Immigration law overlaps with many other areas of law, including business, real property, family, criminal and employment law. In the employment arena there is a dangerous assumption that only those who hire foreign workers are subject to immigration laws. This assumption is not only incorrect, but it could cost a business thousands of dollars per violation.

For instance, all employers must use Form I-9 to verify and record the identity and employment authorization of individuals hired for employment in the United States. Each employer is required to examine the employment eligibility and identity documents presented by the employee to determine whether the documents “reasonably appear to be genuine” and relate to the employee. Currently, due to the Corona visa pandemic, the Department of Homeland Security (DHS), as well as U.S. Immigration and Customs Enforcement (ICE), have announced that until May 31, 2021, those employers with no employees at a worksite are not required to review the employee’s identity and employment authorization documents in the employee’s physical presence but, instead, employers may review and inspect the documents remotely. Regardless of the type of business, whether the employer hires foreign workers, or whether the employees are working onsite or remotely, each employer must retain all completed Forms I-9 for a period of three (3) years after the date of hire, or one year after employment is terminated, whichever is later. Importantly, employers must make available for inspection all Forms I-9 upon request by the Department of Labor, DHS or ICE (this complex area of compliance will be discussed in a future article). To review the Handbook of Employers published by U.S. Citizenship & Immigration Services, visit Handbook for Employers M-274

Compliance with immigration laws, however, is not limited to completion of Forms I-9. Pursuant to the Immigration and Nationality Act (INA), employers who engage in unlawful discrimination practices may be subject to substantial penalties. What actions can get an employer in trouble?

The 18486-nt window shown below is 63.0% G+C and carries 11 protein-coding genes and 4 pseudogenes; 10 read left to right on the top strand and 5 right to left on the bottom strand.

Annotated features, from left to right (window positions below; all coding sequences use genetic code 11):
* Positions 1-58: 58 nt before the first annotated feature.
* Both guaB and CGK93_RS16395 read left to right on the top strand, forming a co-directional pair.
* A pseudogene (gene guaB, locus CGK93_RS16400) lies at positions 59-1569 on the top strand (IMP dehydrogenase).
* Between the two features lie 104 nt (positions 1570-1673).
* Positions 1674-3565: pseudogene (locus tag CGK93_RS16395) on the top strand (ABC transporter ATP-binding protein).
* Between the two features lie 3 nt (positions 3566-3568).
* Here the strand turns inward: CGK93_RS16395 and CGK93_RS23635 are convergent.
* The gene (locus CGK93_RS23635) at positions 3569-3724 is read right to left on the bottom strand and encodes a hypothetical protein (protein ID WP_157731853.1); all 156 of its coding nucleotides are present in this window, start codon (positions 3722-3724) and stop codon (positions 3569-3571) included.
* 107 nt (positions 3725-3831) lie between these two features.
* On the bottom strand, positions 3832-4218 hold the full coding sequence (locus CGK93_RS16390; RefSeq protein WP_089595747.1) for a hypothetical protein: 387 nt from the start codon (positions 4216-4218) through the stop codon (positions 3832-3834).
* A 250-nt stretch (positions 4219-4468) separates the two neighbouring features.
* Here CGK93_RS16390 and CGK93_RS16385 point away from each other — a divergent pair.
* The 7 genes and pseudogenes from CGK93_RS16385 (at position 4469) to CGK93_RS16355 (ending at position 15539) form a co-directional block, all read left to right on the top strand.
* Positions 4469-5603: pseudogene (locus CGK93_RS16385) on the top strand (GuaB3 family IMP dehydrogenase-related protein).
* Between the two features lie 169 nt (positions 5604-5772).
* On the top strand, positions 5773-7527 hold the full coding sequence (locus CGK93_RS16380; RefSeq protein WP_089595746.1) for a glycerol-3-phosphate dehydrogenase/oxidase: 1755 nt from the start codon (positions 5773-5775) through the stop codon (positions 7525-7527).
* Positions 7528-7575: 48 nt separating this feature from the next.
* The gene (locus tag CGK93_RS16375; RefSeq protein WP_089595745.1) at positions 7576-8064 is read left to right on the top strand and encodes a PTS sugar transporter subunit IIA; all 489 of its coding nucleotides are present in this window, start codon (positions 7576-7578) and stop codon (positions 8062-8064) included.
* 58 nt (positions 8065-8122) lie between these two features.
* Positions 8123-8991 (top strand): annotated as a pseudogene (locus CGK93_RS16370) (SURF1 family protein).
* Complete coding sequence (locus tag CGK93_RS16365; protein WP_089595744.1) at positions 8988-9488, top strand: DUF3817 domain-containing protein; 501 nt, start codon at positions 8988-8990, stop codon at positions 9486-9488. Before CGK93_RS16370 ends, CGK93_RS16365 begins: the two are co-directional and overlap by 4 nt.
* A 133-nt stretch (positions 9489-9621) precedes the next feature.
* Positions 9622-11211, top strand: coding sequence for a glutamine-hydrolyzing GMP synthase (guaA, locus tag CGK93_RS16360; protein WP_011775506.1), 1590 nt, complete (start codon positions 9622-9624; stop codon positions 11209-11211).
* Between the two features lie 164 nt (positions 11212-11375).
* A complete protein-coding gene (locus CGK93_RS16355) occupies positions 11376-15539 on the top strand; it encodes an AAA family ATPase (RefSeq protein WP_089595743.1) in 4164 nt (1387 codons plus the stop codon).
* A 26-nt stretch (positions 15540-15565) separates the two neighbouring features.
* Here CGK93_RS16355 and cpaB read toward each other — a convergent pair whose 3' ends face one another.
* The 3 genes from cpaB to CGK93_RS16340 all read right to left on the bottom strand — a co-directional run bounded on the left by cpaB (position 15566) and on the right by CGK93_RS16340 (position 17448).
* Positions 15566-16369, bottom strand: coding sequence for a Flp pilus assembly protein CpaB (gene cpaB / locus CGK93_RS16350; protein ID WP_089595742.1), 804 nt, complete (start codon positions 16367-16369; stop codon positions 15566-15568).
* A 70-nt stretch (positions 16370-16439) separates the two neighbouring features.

(1) Unfair documentary practices: For instance, requesting that an individual produce more or different documents than those required by Form I-9, or requiring a particular document such as a Permanent Resident Card (typically known as a “Green Card”), or rejecting a document that reasonably appears to be genuine;

(2) Citizenship or immigration status discrimination in hiring, firing and recruiting: This occurs when an employer treats potential employees in a different way based on the individual’s real or perceived citizenship or immigration status;

(3) National origin discrimination in hiring, firing and recruiting: This occurs when an employer treats potential employees in a different way based on their national origin, such as their place of birth, country of origin, ethnicity, ancestry, native language, accent, or the perception that they look or sound “foreign.” The INA’s national origin prohibition applies to employers who have 4 to 14 employees and by the U.S. Equal Employment Opportunity Commission (EEOC) for those employers with more than 15 employees; and

(4) Retaliation or intimidation: An employer is prohibited from intimidating, threatening, coercing, or otherwise retaliating against any employee because the employee filed an immigration-related employment discrimination charge or complaint, or participated in an investigation against the employer, or asserted his/her or another person’s rights under the INA.

The INA’s prohibition of unlawful discrimination practices is in addition to Title VII of the Civil Rights Act of 1964 (Title VII) and other federal laws prohibiting employment discrimination based on race, color, national origin, religion, sex, age, disability, and genetic information, which are enforced by the EEOC.

All employers have an obligation to abide by and comply with immigration and employment laws. To learn more about this complex area, see your immigration or employment law attorney.

Author: Marie E. Wood, Esq. is a shareholder in the Murrieta office of Reid & Hellyer, APC, a law firm servicing the Inland Empire since 1897. Ms. Wood practices immigration law, as well as business and real estate law, and is fluent in Spanish. You may contact her at (951) 695-8700.

The information in this blog post (“post”) is provided for general informational purposes only, and may not reflect the current law in your jurisdiction. No information contained in this post should be construed as legal advice from Reid & Hellyer, APC or the individual author, nor is it intended to be a substitute for legal counsel on any subject matter. No reader of this post should act or refrain from acting on the basis of any information included in, or accessible through, this Post without seeking the appropriate legal or other professional advice on the particular facts and circumstances at issue from a lawyer licensed in the recipient’s state, country or other appropriate licensing jurisdiction.